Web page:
What has stopped me this year — 2017 — is the open barrage of stories about sexual harassment in places of power. This year it’s media and politics, but in years past — and even now, in quieter events — organized religion has proved a fertile hunting ground for predators of both children and adults. All faiths have seen their share of proven accusations, enough that we need to ask ourselves what we are doing, as communities, to increase the vulnerability of our most vulnerable.

The theme of Advent — “preparedness” — jumps out as a synonym for grooming, thar process which is the interconnected seedbed for abuse. Numerous Roman Catholic feminists have done a better job than I can do at pointing out the lack of consent in either the pregnancy or marriage that befell Mary of Nazareth. Her entire role is to surrender her sovereignty over her body, her life dreams, even the locations she will inhabit. And put aside for what? For the arrival of a male whose character, whose ideas, whose actions cannot be challenged. Advent is a four week season of joining ourselves into her surrender, giving up our own self-direction and imagery to wait for an unusual arrival. Here it doesn’t matter whether we’re waiting for underpriced tvs at the Black Friday doorbusters at Walmart or the purest single shaft of light on the altar at midnight mass. It’s a call to give up rationality and give in to magical thinking.

In reading stories of families who’ve been victimized by religious abusers, one thing that jumps out is their lack of viable worldly alternatives for whatever the groomer has on offer. Free food? Babysitting? Summer camp and trips to the nearest big city? So many folks have no way to afford these, and then here comes someone with a collar to make it available. No one can begrudge the overburdened for seizing the only option at hand. Indeed, one reason to support effective government social programs and income supports is precisely to keep people out of these treacherous straits.

This is not about Christianity, but rather about the type of posture any particular religious community holds forth. Every tradition has teachings that abusers can exploit, along with self-empowering teachings and practices advocating exactly the opposite form of salvation. But since Christianity is what I know — specifically Universalist Unitarian Christianity — that is where I shall focus my words of caution. Even in higher forms of Christianity than mine, Jesus has a twofold nature. One part of him is human, with flesh and flaws, and another is the spirit of his holy Father breathed into him. My own more Socinian Christianity represents this as a twofold nature in all of us, a moral neutrality of good and evil in the soul at birth, either side to be developed in fits and starts by decisions and temptations along the path. Unitarian Universalists don’t like hearing this theological challenge. Looking out always to see the good in those whom society condemns or passes by, we make ourselves vulnerable to those who go overboard in giving and caring and sometimes, for making excuses, sometimes, for those who have long since abandoned the quest to live a good life.

As I write this, my wife and I are listening to “Outlander” on audiobooks while Handel’s “Messiah” plays in the next room. It’s not a cacophony, but sort of an embodiment of dual nature, forcing itself on our ears. As this religious community goes forward into this new year, as we ordain new clergy, congratulate those achieving milestones, retire, and bury those whose duties are done, let us every time use their frailty to remind ourselves that anyone who offers her or himself as a savior comes not as a person of faith but as a charlatan. They can save us — but only if we will do our share to help them get past their own weaknesses. And they can also send us to hell if we for more than a moment forget that weaknesses live within the flesh, even behind the collars, of everyone who holds out an offer that seems too good to be true.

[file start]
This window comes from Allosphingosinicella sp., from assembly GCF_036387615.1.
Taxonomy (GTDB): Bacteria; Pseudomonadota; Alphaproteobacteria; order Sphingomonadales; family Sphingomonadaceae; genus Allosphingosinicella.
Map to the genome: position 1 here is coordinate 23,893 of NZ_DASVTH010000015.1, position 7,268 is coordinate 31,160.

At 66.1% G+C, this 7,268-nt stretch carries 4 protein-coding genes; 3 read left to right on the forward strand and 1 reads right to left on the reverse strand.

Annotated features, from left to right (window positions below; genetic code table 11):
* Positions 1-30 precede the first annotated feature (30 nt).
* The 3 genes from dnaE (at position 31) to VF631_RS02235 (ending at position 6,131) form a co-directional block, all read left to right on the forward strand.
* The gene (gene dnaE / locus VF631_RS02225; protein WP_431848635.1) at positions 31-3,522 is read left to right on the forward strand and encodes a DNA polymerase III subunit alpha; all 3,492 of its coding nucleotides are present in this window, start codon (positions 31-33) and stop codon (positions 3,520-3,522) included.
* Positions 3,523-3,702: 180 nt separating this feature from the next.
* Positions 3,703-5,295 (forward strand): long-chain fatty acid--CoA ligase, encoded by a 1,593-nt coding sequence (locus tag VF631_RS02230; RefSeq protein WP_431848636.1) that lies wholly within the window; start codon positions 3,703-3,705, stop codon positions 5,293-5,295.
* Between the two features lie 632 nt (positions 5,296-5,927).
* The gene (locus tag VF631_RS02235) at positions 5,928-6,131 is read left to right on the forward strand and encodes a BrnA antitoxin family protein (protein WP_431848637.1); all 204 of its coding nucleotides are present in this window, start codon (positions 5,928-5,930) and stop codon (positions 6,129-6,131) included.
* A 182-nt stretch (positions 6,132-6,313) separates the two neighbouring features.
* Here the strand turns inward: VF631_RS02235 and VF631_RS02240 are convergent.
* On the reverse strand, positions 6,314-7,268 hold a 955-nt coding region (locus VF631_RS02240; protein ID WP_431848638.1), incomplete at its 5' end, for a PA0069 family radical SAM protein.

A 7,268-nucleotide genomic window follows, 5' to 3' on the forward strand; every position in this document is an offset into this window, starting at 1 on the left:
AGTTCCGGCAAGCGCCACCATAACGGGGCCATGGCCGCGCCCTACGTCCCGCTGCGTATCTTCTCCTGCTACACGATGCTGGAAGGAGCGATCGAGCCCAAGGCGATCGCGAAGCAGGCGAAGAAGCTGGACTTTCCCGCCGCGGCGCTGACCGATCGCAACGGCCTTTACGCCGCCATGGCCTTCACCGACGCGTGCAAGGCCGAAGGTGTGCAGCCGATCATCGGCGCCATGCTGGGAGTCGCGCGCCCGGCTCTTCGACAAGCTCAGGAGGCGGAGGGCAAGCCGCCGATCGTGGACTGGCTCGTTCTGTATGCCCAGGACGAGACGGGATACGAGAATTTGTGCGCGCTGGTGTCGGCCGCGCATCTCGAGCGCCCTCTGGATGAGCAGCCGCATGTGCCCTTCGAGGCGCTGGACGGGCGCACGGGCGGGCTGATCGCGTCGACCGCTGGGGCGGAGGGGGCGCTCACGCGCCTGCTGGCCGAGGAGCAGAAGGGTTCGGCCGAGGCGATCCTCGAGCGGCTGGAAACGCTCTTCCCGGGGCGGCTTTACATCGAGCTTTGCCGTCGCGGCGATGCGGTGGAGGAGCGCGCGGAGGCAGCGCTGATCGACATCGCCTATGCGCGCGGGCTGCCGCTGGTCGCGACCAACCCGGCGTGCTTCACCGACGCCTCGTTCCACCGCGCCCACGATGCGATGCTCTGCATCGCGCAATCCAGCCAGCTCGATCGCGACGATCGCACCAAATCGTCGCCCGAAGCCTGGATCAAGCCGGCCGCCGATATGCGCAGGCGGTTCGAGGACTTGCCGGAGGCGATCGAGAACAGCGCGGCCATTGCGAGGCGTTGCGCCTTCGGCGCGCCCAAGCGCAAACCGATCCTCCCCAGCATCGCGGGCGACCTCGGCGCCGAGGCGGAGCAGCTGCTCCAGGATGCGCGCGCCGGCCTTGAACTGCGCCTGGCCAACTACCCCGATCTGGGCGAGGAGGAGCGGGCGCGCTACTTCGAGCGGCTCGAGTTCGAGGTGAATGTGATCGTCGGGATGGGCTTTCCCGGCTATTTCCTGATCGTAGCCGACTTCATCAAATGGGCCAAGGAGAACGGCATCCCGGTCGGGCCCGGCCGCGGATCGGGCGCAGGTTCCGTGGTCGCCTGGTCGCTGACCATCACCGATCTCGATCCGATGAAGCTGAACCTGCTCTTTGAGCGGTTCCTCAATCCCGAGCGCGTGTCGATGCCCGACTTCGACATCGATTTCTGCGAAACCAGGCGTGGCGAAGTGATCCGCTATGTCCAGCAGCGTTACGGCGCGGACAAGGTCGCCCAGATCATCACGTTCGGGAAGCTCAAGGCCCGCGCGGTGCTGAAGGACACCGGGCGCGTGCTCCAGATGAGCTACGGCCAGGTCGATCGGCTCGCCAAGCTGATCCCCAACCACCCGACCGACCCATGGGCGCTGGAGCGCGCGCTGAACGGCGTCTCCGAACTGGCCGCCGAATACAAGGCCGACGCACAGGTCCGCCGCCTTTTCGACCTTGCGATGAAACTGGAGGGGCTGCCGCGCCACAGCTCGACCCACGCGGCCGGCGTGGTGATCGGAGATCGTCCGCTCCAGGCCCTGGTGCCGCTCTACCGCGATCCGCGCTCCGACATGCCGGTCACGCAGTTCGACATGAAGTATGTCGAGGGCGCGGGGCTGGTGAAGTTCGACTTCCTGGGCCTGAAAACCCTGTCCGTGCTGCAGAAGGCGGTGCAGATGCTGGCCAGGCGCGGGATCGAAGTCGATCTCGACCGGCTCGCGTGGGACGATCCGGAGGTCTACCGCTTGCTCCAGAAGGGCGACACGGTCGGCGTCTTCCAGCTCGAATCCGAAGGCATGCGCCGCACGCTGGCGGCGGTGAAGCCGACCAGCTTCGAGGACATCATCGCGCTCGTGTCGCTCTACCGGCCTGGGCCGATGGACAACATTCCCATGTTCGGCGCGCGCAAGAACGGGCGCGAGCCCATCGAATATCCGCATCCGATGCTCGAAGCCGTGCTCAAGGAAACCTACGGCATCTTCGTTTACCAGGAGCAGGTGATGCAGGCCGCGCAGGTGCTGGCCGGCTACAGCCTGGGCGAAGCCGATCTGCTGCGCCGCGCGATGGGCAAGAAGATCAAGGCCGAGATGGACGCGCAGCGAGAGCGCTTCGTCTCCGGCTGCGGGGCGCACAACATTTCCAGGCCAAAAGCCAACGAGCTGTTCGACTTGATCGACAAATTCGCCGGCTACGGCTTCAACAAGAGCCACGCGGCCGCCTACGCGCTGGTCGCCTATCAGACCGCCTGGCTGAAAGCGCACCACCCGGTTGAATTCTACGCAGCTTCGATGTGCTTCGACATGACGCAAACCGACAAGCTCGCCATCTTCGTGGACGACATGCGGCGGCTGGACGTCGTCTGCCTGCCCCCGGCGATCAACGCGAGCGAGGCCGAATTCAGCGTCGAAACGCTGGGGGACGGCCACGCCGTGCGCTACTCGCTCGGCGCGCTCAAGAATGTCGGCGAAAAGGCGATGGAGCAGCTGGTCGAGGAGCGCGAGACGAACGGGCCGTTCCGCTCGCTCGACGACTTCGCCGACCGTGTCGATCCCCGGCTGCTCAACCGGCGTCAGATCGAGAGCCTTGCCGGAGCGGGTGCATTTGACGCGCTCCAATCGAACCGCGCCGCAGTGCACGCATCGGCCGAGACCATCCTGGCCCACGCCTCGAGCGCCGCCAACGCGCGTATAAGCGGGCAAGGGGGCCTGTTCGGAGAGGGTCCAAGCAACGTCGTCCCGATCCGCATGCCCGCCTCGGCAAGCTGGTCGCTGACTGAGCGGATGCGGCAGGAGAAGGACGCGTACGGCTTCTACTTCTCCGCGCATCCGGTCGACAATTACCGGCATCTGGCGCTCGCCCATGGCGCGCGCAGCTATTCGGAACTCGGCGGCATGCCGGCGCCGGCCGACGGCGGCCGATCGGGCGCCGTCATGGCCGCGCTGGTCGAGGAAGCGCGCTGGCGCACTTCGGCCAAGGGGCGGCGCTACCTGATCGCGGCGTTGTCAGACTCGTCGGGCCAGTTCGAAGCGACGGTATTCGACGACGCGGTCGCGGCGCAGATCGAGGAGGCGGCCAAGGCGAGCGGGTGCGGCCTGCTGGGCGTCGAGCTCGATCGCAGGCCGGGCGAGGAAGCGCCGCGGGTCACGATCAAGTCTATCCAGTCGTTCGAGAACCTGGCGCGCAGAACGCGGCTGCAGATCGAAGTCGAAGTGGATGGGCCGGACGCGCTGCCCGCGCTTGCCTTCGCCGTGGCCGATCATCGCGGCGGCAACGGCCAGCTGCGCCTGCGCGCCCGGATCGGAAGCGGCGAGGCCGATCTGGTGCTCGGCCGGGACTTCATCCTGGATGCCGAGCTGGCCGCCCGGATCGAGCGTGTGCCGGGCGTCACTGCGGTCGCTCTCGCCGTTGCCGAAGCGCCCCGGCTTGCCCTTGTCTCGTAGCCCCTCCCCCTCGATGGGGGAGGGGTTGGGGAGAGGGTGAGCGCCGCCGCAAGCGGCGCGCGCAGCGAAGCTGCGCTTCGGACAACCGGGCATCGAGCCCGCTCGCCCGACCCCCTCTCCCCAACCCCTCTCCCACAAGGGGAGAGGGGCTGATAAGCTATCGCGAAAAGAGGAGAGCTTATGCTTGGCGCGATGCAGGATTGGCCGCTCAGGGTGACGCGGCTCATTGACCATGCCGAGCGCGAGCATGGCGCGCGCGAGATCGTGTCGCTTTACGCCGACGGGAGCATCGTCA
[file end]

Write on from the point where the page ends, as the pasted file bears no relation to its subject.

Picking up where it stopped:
Thoreau

Just a bit late getting to this, thanks to my wife’s birthday at the same time.

Henry Thoreau has just turned 200. Walden was one of my high school summer reading books, and immediately changed my life. In a fit of authenticity,I attempted to lie under my parents’ evergreens to read it. Ants and needles put a quick end to that folly! But every word aroused my spirit, even as its scope stimulated my brain. At the end, I looked around, in those pre-internet days, for Emerson’s Address to the seniors at the theological school im Cambridge. By the time school opened, that teen was a Unitarian Universalist.

These days, though, I can see Thoreau was a giant due to Unitarian shoulders beneath him. From Emerson he seems to have taken above all the model of spiritual individuality. But Emerson was too much the thinker, constrained in his passions by the urge to anchor in scholarship. From Channing Thoreau took, above all, the romantic hero worship that led Channing to study literary and political figures he admired. Thoreau’s gift — and his radical gesture — was to cast himself as the hero by embracing the experience of his passions, but basing those passions on everyday life and its items. So many religious writers fail where he succeeded: simultaneously enlarging the dimensions of one’s life while shrinking it to insignificance against its contexts.